NEW YORK: “It is utterly unconscionable — utterly unconscionable — that Congress will allow sequestration to go on.”
Those are the words of Frank Kendall, the Pentagon’s head of acquisition, speaking to an audience of several hundred New York financial types. Kendall is just back from a trip to Afghanistan and he had heard from soldiers there who worried they would be furloughed if sequestration goes through. They won’t be — military personnel salaries are exempted from sequestration, so only federal civilians will be affected — but worry and uncertainty can weaken any organization, and Kendall was visibly angry as he spoke.
But sequestration wasn’t the only issue on Kendall’s agenda at yesterday’s conference on the aerospace and defense sector put on by the Cowen Group.
Kendall told the audience of several hundred Wall Street financiers that he planned to push for more competitive prototyping, more Performance Based Logistics (PBL) contracts, and more of the wide array of acquisition reforms the Pentagon groups under the rubric Better Buying Power 2.
The most controversial part of that package is the renewed focus on PBL, especially in light of the potentially enormous PBL contract that could be awarded for support of the F-35 Joint Strike Fighter. Industry has been pushing hard for more PBL contracts, which they have argued save the government substantial amounts of cash and keep U.S. forces ready to rock and roll.
“There were a couple of cases where this did not work, but generally [a PBL] saves us about 15 percent,” Kendall said. I asked him about an F-35 PBL, and he noted there had been an industry day recently on JSF sustainment. In a clear signal to anyone interested in bidding, Kendall said: “We are examining ways to reduce the sustainment costs of JSF.” Given that the GAO has estimated those costs could force the life cycle costs of the aircraft’s three variants up to $1 trillion over the half-century life of the F-35, that isn’t really surprising. (Note that Lockheed and others in industry think the GAO estimate is absurd and does not take into account allied participation in the program or cost savings from the highly automated and predictive maintenance systems built into the new weapon system.)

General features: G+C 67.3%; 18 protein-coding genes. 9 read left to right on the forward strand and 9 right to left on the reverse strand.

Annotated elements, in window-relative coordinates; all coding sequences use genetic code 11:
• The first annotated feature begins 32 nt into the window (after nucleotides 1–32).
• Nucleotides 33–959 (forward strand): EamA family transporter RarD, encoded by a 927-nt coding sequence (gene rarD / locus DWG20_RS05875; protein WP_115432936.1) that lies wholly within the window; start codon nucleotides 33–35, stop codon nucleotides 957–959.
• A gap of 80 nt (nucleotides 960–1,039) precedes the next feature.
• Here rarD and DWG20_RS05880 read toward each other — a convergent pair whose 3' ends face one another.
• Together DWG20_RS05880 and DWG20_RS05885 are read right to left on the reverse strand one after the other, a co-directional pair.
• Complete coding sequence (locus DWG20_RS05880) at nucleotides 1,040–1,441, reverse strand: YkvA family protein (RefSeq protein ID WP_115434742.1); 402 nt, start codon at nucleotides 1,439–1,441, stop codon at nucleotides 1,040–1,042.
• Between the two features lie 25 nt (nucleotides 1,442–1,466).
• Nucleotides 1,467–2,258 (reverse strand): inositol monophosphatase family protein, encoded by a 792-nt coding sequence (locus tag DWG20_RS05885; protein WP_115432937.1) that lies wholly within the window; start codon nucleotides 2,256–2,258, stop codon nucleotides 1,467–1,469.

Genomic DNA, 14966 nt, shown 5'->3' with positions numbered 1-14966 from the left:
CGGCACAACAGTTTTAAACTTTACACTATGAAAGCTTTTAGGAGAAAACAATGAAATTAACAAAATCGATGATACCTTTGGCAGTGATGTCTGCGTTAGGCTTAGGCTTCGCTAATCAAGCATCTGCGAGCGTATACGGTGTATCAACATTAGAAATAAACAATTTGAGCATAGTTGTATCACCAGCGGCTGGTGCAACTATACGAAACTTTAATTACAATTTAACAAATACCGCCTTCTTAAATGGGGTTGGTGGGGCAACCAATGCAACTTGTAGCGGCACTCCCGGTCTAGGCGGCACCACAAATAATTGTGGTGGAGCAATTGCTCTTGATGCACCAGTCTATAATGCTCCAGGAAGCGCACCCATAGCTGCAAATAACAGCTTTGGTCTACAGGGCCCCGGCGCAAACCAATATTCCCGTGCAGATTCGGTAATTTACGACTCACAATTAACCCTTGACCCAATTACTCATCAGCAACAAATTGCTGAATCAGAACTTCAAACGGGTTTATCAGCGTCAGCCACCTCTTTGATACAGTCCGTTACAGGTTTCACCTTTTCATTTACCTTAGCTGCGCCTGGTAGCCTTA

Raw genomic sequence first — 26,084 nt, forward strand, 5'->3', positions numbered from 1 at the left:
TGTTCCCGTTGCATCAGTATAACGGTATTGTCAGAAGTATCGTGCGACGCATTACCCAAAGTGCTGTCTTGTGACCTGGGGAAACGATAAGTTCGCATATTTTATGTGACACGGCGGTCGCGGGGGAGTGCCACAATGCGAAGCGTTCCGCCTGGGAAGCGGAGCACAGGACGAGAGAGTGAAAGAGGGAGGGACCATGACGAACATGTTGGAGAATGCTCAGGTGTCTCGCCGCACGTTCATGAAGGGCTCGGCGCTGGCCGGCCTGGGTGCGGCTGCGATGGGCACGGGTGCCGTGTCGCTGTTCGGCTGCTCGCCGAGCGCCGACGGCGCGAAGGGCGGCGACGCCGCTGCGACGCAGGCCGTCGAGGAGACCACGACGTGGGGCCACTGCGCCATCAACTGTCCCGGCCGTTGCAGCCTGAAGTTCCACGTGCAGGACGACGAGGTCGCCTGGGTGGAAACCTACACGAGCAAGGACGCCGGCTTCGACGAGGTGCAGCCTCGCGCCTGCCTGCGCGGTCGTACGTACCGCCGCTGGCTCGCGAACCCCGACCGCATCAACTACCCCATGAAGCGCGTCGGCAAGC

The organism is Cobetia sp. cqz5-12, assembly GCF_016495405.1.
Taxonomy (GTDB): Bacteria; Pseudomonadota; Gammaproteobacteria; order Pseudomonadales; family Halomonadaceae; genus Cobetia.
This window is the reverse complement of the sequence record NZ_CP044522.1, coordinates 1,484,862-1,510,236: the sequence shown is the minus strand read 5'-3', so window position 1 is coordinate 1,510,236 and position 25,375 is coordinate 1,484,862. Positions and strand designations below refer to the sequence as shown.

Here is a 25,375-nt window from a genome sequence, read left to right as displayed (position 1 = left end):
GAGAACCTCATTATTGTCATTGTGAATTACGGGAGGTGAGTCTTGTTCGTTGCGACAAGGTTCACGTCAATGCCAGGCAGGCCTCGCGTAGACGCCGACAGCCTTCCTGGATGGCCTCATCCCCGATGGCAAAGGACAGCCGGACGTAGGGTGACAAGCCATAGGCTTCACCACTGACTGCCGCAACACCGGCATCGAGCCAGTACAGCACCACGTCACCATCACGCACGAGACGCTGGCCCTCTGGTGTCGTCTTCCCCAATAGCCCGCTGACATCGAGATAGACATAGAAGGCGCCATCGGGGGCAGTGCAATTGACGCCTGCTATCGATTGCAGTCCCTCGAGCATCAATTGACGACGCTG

In another sign that the Pentagon really is worried about the effects of sequestration and the coming drawdown, Kendall told the Cowen audience that he wanted to see “more competitive prototyping.” As budgets draw down and program starts slow to a crawl, it will become more difficult for industry to keep advanced design teams together.
“I’m really just floating an idea,” Kendall said, but he made clear as well that he’d like to see design teams working on elements of the next generation fighter — which doesn’t yet exist as a program, at least in the white world. The acquisition czar said he does not want to face a fighter monopoly for the next quarter century or more and hopes to keep alive central elements that make competition possible.
Finally, the head of Pentagon acquisition told the financial community that he and Deputy Defense Secretary Ash Carter think there is no pressing need for consolidation among the prime contractors who dominate the defense market. The market will rule, Kendall said, but the contraction of the ranks of defense companies after the end of the Cold War “probably puts us where we ought to be.”
He is “more worried about the survival of smaller firms,” which are often responsible for many of the industry’s new technologies and processes.
And then, of course, there’s sequestration and the Continuing Resolution and congressional gridlock and….well, we’ll just let Kendall get back to work.